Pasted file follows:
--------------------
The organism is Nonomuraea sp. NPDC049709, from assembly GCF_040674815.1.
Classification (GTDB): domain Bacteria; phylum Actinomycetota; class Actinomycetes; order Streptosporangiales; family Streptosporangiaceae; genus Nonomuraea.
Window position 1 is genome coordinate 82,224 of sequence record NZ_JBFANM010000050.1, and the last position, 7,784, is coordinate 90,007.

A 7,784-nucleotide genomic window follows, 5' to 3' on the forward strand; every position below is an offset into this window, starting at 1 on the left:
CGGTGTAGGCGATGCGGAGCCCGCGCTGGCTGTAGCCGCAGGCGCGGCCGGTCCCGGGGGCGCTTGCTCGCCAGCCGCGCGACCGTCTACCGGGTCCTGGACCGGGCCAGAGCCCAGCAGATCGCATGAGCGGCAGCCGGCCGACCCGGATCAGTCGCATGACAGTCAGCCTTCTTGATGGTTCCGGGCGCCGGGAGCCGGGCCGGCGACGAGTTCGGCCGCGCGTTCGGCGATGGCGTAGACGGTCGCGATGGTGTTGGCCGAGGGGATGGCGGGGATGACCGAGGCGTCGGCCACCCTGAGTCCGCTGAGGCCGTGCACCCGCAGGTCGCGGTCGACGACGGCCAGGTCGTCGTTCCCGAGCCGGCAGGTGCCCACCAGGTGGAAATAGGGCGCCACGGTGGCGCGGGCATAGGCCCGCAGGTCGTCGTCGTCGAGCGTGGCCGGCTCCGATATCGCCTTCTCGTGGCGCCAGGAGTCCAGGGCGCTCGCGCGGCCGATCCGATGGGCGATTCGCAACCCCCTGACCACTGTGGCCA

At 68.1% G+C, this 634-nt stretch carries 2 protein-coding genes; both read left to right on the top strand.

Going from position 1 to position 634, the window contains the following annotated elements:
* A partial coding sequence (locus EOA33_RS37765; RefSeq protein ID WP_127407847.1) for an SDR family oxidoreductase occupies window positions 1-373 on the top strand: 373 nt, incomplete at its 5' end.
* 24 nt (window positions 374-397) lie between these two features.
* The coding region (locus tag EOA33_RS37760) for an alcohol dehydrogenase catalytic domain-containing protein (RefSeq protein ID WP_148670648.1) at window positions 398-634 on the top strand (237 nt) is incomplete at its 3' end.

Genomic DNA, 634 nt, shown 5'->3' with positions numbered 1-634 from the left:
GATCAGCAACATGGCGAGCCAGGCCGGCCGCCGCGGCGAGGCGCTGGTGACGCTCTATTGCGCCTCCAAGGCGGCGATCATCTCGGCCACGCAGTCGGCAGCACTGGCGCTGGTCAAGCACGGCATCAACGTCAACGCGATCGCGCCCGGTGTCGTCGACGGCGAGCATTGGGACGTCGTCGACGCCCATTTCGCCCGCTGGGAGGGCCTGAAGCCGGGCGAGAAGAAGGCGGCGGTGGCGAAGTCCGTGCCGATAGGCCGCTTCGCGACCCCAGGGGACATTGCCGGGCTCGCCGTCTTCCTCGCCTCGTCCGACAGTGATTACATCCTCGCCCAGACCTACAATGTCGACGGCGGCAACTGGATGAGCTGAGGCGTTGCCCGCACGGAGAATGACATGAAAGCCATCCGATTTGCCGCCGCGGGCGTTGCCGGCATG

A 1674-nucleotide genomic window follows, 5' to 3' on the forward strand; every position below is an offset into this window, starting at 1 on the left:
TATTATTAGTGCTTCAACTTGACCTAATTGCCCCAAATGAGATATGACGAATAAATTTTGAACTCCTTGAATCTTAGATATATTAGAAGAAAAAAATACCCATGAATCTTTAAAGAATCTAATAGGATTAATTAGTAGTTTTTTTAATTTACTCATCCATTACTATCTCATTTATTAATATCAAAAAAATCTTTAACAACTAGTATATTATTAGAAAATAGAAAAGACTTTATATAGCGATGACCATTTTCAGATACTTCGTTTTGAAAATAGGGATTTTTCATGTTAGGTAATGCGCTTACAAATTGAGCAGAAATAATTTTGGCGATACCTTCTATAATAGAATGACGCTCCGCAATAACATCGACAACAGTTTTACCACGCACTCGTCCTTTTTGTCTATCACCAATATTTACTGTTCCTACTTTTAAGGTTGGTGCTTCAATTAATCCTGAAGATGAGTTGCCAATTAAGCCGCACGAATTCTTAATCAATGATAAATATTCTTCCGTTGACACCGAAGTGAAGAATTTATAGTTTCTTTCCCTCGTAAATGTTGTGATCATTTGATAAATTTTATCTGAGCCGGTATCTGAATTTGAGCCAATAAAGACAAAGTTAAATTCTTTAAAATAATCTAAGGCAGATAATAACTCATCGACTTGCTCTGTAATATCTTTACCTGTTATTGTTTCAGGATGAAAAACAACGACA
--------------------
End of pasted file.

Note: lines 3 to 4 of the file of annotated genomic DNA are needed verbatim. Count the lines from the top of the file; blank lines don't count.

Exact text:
Window position 1 is genome coordinate 82,224 of sequence record NZ_JBFANM010000050.1, and the last position, 7,784, is coordinate 90,007.

A 7,784-nucleotide genomic window follows, 5' to 3' on the forward strand; every position below is an offset into this window, starting at 1 on the left: